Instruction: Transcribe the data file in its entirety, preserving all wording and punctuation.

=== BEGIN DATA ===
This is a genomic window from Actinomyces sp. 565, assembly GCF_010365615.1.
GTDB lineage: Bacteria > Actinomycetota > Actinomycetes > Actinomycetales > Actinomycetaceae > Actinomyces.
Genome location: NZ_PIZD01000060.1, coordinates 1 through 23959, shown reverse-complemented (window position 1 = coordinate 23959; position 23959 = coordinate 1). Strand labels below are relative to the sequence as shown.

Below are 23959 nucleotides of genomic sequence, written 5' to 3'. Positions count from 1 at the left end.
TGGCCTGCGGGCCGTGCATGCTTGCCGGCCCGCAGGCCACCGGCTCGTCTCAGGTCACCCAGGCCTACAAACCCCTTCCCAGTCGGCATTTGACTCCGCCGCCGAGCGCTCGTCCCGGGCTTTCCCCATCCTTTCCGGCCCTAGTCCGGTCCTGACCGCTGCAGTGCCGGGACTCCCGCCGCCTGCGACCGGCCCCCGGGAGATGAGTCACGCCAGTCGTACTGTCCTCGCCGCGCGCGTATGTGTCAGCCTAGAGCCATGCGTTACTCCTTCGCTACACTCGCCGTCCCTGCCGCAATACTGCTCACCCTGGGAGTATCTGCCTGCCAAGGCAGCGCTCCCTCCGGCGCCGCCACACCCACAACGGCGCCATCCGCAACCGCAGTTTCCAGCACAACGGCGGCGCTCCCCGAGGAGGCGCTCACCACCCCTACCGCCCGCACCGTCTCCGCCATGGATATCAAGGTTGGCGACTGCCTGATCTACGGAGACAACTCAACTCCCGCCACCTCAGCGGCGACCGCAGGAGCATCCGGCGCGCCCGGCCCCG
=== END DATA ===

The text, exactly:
This is a genomic window from Actinomyces sp. 565, assembly GCF_010365615.1.
GTDB lineage: Bacteria > Actinomycetota > Actinomycetes > Actinomycetales > Actinomycetaceae > Actinomyces.
Genome location: NZ_PIZD01000060.1, coordinates 1 through 23959, shown reverse-complemented (window position 1 = coordinate 23959; position 23959 = coordinate 1). Strand labels below are relative to the sequence as shown.

Below are 23959 nucleotides of genomic sequence, written 5' to 3'. Positions count from 1 at the left end.
TGGCCTGCGGGCCGTGCATGCTTGCCGGCCCGCAGGCCACCGGCTCGTCTCAGGTCACCCAGGCCTACAAACCCCTTCCCAGTCGGCATTTGACTCCGCCGCCGAGCGCTCGTCCCGGGCTTTCCCCATCCTTTCCGGCCCTAGTCCGGTCCTGACCGCTGCAGTGCCGGGACTCCCGCCGCCTGCGACCGGCCCCCGGGAGATGAGTCACGCCAGTCGTACTGTCCTCGCCGCGCGCGTATGTGTCAGCCTAGAGCCATGCGTTACTCCTTCGCTACACTCGCCGTCCCTGCCGCAATACTGCTCACCCTGGGAGTATCTGCCTGCCAAGGCAGCGCTCCCTCCGGCGCCGCCACACCCACAACGGCGCCATCCGCAACCGCAGTTTCCAGCACAACGGCGGCGCTCCCCGAGGAGGCGCTCACCACCCCTACCGCCCGCACCGTCTCCGCCATGGATATCAAGGTTGGCGACTGCCTGATCTACGGAGACAACTCAACTCCCGCCACCTCAGCGGCGACCGCAGGAGCATCCGGCGCGCCCGGCCCCG